Where do Calvinists make their errors?

Discussion in '2004 Archive' started by Skandelon, Jan 26, 2004.

  1. Skandelon

    Skandelon
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    Three mistakes Calvinists make in their interpretation of scripture:

    1. They misapply passages that are in reference to the way in which God chose his divinely appointed apostles by applying them to the method God has chosen to save all souls. Proof that God sovereignly hand picks his messengers in no way proves that He sovereignly hand picks who will and will not believe their message.

    2. They fail to recognize that in the two passages that the term predestination is mentioned it is in reference to those who already believe. Believers are "predestined to be conformed to Christ's image." And believers are "predestined to be adopted as his sons." Neither of these goals have been accomplished in our lives but if we believe in Christ, God has predetermined that we too will be "adopted as His son and conformed to his image."

    3. They mistakenly apply passages having to do with God's choosing to save the Gentiles while temporarily hardening the Jews to support their view of the depravity of man's heart and God's election of certain individuals. Passages having to do with the hardened Jews are often used by Calvinists to support their doctrine of Total Depravity. Passages having to do with the revelation of God's choice to allow Gentiles entrance into the Covenant of grace are used to support their doctrine of Unconditional Election.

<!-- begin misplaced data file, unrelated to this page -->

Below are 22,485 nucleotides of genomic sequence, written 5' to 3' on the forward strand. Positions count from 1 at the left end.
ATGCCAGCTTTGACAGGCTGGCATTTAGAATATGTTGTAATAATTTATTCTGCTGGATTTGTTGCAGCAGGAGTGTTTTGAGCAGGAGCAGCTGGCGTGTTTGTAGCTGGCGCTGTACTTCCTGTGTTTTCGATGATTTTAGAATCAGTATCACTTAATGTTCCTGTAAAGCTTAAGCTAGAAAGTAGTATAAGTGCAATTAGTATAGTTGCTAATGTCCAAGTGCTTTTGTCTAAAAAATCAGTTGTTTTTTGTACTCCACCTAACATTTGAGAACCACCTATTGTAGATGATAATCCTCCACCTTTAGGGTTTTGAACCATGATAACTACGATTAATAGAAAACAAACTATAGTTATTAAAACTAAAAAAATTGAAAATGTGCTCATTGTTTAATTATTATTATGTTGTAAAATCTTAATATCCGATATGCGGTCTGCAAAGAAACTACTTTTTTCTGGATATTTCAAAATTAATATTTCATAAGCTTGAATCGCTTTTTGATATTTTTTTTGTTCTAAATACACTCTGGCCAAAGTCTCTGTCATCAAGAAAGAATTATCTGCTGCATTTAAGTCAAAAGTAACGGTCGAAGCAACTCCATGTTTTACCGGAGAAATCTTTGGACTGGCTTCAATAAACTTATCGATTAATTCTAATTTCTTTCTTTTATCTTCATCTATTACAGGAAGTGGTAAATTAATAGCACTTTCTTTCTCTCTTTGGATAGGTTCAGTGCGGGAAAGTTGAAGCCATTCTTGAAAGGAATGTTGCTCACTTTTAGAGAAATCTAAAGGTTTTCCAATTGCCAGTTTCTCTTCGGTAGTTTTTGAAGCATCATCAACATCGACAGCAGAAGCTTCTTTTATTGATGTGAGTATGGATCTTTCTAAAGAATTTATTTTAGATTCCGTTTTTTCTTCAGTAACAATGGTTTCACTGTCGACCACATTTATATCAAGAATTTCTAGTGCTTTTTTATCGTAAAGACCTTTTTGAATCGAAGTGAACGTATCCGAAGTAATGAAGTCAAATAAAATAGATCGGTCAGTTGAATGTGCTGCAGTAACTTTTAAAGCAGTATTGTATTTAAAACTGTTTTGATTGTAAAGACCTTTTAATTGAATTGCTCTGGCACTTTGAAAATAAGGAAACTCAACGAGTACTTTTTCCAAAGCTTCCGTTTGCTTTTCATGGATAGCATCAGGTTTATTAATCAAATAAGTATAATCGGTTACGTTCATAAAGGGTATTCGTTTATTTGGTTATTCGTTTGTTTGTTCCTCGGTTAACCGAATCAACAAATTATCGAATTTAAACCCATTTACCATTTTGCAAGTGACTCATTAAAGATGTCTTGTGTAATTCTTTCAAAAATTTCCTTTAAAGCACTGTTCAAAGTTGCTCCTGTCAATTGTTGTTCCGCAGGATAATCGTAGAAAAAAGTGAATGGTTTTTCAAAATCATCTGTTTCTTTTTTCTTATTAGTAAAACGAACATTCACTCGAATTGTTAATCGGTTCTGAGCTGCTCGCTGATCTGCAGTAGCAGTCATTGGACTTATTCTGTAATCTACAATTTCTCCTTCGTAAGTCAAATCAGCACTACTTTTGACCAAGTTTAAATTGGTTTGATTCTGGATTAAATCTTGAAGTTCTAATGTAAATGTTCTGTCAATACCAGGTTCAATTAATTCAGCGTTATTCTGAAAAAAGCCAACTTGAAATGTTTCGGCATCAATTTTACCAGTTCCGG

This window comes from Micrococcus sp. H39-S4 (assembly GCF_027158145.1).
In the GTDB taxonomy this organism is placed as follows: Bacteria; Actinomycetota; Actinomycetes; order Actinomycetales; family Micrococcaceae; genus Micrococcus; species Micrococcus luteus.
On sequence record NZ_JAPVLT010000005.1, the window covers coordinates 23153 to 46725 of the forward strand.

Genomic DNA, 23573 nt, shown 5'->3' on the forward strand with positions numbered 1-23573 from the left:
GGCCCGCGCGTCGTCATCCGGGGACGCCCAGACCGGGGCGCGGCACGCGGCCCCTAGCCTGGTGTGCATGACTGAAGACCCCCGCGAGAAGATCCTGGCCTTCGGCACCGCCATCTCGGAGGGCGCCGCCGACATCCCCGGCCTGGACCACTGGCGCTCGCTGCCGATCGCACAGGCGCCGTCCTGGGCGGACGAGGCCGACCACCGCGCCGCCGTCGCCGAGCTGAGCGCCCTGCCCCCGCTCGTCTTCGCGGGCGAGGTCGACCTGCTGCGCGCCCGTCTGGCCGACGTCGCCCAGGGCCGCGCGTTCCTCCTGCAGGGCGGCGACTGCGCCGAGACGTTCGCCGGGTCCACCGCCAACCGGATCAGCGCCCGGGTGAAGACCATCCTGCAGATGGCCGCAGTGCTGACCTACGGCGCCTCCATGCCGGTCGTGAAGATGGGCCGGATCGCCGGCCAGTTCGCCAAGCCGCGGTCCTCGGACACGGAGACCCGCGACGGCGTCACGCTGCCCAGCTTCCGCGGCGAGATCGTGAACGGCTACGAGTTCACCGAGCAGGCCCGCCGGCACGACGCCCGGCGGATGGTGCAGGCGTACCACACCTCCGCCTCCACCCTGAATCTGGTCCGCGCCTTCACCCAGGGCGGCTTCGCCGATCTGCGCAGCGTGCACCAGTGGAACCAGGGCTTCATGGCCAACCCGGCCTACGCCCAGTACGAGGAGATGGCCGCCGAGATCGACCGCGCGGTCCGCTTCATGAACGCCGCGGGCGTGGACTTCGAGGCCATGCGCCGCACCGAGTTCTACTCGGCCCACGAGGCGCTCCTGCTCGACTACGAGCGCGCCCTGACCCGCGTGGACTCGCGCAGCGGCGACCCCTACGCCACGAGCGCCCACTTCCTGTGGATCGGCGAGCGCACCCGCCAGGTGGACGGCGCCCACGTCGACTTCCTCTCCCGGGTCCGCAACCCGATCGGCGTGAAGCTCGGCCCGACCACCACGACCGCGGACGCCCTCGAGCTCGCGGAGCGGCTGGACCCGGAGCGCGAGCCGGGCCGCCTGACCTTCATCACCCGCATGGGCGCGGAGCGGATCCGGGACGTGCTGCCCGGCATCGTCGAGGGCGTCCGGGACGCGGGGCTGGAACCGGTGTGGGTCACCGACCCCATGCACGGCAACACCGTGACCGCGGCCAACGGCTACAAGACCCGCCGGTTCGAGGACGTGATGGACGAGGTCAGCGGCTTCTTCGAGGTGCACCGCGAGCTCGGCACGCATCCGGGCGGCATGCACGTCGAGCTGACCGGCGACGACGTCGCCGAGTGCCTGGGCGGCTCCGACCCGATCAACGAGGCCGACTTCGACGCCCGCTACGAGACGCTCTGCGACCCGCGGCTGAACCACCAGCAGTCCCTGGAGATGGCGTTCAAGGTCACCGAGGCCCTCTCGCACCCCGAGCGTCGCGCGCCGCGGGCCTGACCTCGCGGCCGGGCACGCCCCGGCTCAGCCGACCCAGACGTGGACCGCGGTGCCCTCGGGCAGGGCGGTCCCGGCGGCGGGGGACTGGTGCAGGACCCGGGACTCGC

Calvinists who can objectively evaluate their own position will see their errors.
     
  2. Hardsheller

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    But yet the overwhelming majority of Baptists who formed the SBC in 1845 were of the Calvinistic persuasion. How do you account for the flip-flop on theology the SBC has made in its short(relatively speaking) history? And given this historical precedence to flip-flop, how can you be sure it isn't happening again?
     
  3. Skandelon

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    They were making the same mistakes as Augustine did when he first systematized the scripture from his Latin translation (he couldn't read Greek). Western thought is largely depentant upon Augustine's work.

    Its really interesting when you study the cyclical nature of this Calvinistic doctrine. Calvinism has a tendency to resurge when people are ignorant of the real issues at hand. Romans 9, Eph 1 and other such passages can be confusing and when someone confronts you with the Calvinistic system while quoting such passages out of context it can be quite convincing. But when one understands the biblical context of judicial hardening along with the mystery of the Gentiles being ingrafted and the apostles being uniquely appointed these passages are not nearly as convincing.

    I am quite sure that people who have all the facts wouldn't be "dragged kicking and screaming" to Calvinism (as is the testimony of many Calvinists) if they indeed had all the information necessary to adopt a correct soteriology.

    Unfortunately, once one adopts such a system it is very difficult to step back out of it and objectively view the issues. Pride often prevents us from being willing to question our own doctrinal stances.

    I could be wrong. I just don't think I am...at least for today. [​IMG]